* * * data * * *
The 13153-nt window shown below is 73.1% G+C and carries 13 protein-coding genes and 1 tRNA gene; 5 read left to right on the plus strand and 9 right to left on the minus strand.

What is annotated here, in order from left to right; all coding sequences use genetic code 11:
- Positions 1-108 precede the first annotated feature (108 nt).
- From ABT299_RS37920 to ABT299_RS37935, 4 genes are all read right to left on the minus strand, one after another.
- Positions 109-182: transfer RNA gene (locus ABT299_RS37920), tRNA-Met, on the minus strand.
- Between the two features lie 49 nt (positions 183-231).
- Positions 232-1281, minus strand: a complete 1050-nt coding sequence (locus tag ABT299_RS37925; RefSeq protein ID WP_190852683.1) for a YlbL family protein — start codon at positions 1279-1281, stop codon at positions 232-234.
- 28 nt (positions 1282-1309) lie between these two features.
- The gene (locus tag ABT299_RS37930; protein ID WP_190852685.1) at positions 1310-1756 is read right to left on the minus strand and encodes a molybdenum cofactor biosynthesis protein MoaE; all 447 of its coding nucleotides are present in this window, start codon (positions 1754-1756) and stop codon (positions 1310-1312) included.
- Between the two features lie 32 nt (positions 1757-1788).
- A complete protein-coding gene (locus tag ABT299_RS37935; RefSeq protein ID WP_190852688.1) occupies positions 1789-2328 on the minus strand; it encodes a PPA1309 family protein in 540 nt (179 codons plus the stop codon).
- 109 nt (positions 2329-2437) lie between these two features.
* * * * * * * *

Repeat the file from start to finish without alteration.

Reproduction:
The 13153-nt window shown below is 73.1% G+C and carries 13 protein-coding genes and 1 tRNA gene; 5 read left to right on the plus strand and 9 right to left on the minus strand.

What is annotated here, in order from left to right; all coding sequences use genetic code 11:
- Positions 1-108 precede the first annotated feature (108 nt).
- From ABT299_RS37920 to ABT299_RS37935, 4 genes are all read right to left on the minus strand, one after another.
- Positions 109-182: transfer RNA gene (locus ABT299_RS37920), tRNA-Met, on the minus strand.
- Between the two features lie 49 nt (positions 183-231).
- Positions 232-1281, minus strand: a complete 1050-nt coding sequence (locus tag ABT299_RS37925; RefSeq protein ID WP_190852683.1) for a YlbL family protein — start codon at positions 1279-1281, stop codon at positions 232-234.
- 28 nt (positions 1282-1309) lie between these two features.
- The gene (locus tag ABT299_RS37930; protein ID WP_190852685.1) at positions 1310-1756 is read right to left on the minus strand and encodes a molybdenum cofactor biosynthesis protein MoaE; all 447 of its coding nucleotides are present in this window, start codon (positions 1754-1756) and stop codon (positions 1310-1312) included.
- Between the two features lie 32 nt (positions 1757-1788).
- A complete protein-coding gene (locus tag ABT299_RS37935; RefSeq protein ID WP_190852688.1) occupies positions 1789-2328 on the minus strand; it encodes a PPA1309 family protein in 540 nt (179 codons plus the stop codon).
- 109 nt (positions 2329-2437) lie between these two features.